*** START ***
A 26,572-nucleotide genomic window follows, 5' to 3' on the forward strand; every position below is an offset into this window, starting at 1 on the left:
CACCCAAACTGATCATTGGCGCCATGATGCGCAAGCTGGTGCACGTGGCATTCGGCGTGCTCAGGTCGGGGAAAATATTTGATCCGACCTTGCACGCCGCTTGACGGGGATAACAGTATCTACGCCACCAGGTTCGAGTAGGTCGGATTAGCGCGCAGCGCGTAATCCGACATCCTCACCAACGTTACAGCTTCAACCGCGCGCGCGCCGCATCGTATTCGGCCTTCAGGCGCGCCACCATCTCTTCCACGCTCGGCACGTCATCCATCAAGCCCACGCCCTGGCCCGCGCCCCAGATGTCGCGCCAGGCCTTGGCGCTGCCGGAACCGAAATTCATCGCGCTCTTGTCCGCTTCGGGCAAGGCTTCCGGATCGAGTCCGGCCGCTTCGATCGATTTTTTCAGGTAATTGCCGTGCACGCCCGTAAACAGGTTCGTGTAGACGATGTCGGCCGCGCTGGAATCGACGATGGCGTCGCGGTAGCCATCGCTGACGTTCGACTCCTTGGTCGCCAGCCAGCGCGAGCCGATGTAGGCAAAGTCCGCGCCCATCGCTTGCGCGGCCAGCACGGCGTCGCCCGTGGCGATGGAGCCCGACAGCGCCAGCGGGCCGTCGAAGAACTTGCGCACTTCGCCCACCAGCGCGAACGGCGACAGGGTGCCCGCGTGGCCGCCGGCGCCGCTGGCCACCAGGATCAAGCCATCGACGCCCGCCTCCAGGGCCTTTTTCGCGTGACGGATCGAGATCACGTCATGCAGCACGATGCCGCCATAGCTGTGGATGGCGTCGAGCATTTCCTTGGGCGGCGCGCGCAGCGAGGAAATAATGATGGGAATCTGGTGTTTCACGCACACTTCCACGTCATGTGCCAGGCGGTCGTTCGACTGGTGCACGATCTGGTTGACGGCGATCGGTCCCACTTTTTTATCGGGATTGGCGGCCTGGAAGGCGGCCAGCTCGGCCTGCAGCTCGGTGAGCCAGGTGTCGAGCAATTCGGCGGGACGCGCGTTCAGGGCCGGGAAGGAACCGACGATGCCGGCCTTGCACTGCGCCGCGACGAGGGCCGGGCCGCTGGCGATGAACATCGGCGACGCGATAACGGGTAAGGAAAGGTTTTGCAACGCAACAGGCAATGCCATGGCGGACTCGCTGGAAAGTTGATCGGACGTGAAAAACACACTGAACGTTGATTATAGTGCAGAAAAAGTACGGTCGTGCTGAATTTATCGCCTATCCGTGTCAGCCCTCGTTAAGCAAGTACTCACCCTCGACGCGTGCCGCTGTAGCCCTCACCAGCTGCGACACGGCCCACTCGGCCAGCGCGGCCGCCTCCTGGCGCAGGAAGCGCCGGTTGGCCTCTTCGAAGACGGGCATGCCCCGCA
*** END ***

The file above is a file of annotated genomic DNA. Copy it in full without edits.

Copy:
A 26,572-nucleotide genomic window follows, 5' to 3' on the forward strand; every position below is an offset into this window, starting at 1 on the left:
CACCCAAACTGATCATTGGCGCCATGATGCGCAAGCTGGTGCACGTGGCATTCGGCGTGCTCAGGTCGGGGAAAATATTTGATCCGACCTTGCACGCCGCTTGACGGGGATAACAGTATCTACGCCACCAGGTTCGAGTAGGTCGGATTAGCGCGCAGCGCGTAATCCGACATCCTCACCAACGTTACAGCTTCAACCGCGCGCGCGCCGCATCGTATTCGGCCTTCAGGCGCGCCACCATCTCTTCCACGCTCGGCACGTCATCCATCAAGCCCACGCCCTGGCCCGCGCCCCAGATGTCGCGCCAGGCCTTGGCGCTGCCGGAACCGAAATTCATCGCGCTCTTGTCCGCTTCGGGCAAGGCTTCCGGATCGAGTCCGGCCGCTTCGATCGATTTTTTCAGGTAATTGCCGTGCACGCCCGTAAACAGGTTCGTGTAGACGATGTCGGCCGCGCTGGAATCGACGATGGCGTCGCGGTAGCCATCGCTGACGTTCGACTCCTTGGTCGCCAGCCAGCGCGAGCCGATGTAGGCAAAGTCCGCGCCCATCGCTTGCGCGGCCAGCACGGCGTCGCCCGTGGCGATGGAGCCCGACAGCGCCAGCGGGCCGTCGAAGAACTTGCGCACTTCGCCCACCAGCGCGAACGGCGACAGGGTGCCCGCGTGGCCGCCGGCGCCGCTGGCCACCAGGATCAAGCCATCGACGCCCGCCTCCAGGGCCTTTTTCGCGTGACGGATCGAGATCACGTCATGCAGCACGATGCCGCCATAGCTGTGGATGGCGTCGAGCATTTCCTTGGGCGGCGCGCGCAGCGAGGAAATAATGATGGGAATCTGGTGTTTCACGCACACTTCCACGTCATGTGCCAGGCGGTCGTTCGACTGGTGCACGATCTGGTTGACGGCGATCGGTCCCACTTTTTTATCGGGATTGGCGGCCTGGAAGGCGGCCAGCTCGGCCTGCAGCTCGGTGAGCCAGGTGTCGAGCAATTCGGCGGGACGCGCGTTCAGGGCCGGGAAGGAACCGACGATGCCGGCCTTGCACTGCGCCGCGACGAGGGCCGGGCCGCTGGCGATGAACATCGGCGACGCGATAACGGGTAAGGAAAGGTTTTGCAACGCAACAGGCAATGCCATGGCGGACTCGCTGGAAAGTTGATCGGACGTGAAAAACACACTGAACGTTGATTATAGTGCAGAAAAAGTACGGTCGTGCTGAATTTATCGCCTATCCGTGTCAGCCCTCGTTAAGCAAGTACTCACCCTCGACGCGTGCCGCTGTAGCCCTCACCAGCTGCGACACGGCCCACTCGGCCAGCGCGGCCGCCTCCTGGCGCAGGAAGCGCCGGTTGGCCTCTTCGAAGACGGGCATGCCCCGCA